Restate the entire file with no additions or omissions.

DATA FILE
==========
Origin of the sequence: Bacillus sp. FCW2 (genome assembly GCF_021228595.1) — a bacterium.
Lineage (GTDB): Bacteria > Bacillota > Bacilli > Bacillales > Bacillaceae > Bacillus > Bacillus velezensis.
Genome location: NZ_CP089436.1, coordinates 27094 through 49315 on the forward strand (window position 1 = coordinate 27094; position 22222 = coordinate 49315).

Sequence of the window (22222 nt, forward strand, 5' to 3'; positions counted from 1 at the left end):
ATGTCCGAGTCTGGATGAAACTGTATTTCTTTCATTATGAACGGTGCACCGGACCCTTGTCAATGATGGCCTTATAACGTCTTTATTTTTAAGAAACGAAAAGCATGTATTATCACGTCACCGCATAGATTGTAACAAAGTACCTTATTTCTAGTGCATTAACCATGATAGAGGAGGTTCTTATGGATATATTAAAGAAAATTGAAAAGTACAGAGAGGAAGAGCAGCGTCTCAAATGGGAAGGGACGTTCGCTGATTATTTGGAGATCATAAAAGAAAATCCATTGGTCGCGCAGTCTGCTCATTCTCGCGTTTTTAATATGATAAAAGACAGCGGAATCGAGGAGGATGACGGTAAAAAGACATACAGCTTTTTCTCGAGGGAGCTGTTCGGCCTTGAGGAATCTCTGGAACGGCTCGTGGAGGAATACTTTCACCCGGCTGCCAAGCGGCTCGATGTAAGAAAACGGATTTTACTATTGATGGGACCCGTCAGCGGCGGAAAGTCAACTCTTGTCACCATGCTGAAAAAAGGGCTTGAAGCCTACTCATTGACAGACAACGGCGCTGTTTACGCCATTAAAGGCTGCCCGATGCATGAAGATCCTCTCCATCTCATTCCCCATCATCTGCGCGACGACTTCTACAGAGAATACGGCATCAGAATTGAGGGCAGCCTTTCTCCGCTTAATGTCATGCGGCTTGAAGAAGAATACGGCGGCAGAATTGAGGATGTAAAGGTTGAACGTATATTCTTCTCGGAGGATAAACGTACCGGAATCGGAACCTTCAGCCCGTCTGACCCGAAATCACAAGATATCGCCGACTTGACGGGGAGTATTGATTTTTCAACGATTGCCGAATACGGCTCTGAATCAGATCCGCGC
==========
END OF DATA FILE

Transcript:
Origin of the sequence: Bacillus sp. FCW2 (genome assembly GCF_021228595.1) — a bacterium.
Lineage (GTDB): Bacteria > Bacillota > Bacilli > Bacillales > Bacillaceae > Bacillus > Bacillus velezensis.
Genome location: NZ_CP089436.1, coordinates 27094 through 49315 on the forward strand (window position 1 = coordinate 27094; position 22222 = coordinate 49315).

Sequence of the window (22222 nt, forward strand, 5' to 3'; positions counted from 1 at the left end):
ATGTCCGAGTCTGGATGAAACTGTATTTCTTTCATTATGAACGGTGCACCGGACCCTTGTCAATGATGGCCTTATAACGTCTTTATTTTTAAGAAACGAAAAGCATGTATTATCACGTCACCGCATAGATTGTAACAAAGTACCTTATTTCTAGTGCATTAACCATGATAGAGGAGGTTCTTATGGATATATTAAAGAAAATTGAAAAGTACAGAGAGGAAGAGCAGCGTCTCAAATGGGAAGGGACGTTCGCTGATTATTTGGAGATCATAAAAGAAAATCCATTGGTCGCGCAGTCTGCTCATTCTCGCGTTTTTAATATGATAAAAGACAGCGGAATCGAGGAGGATGACGGTAAAAAGACATACAGCTTTTTCTCGAGGGAGCTGTTCGGCCTTGAGGAATCTCTGGAACGGCTCGTGGAGGAATACTTTCACCCGGCTGCCAAGCGGCTCGATGTAAGAAAACGGATTTTACTATTGATGGGACCCGTCAGCGGCGGAAAGTCAACTCTTGTCACCATGCTGAAAAAAGGGCTTGAAGCCTACTCATTGACAGACAACGGCGCTGTTTACGCCATTAAAGGCTGCCCGATGCATGAAGATCCTCTCCATCTCATTCCCCATCATCTGCGCGACGACTTCTACAGAGAATACGGCATCAGAATTGAGGGCAGCCTTTCTCCGCTTAATGTCATGCGGCTTGAAGAAGAATACGGCGGCAGAATTGAGGATGTAAAGGTTGAACGTATATTCTTCTCGGAGGATAAACGTACCGGAATCGGAACCTTCAGCCCGTCTGACCCGAAATCACAAGATATCGCCGACTTGACGGGGAGTATTGATTTTTCAACGATTGCCGAATACGGCTCTGAATCAGATCCGCGC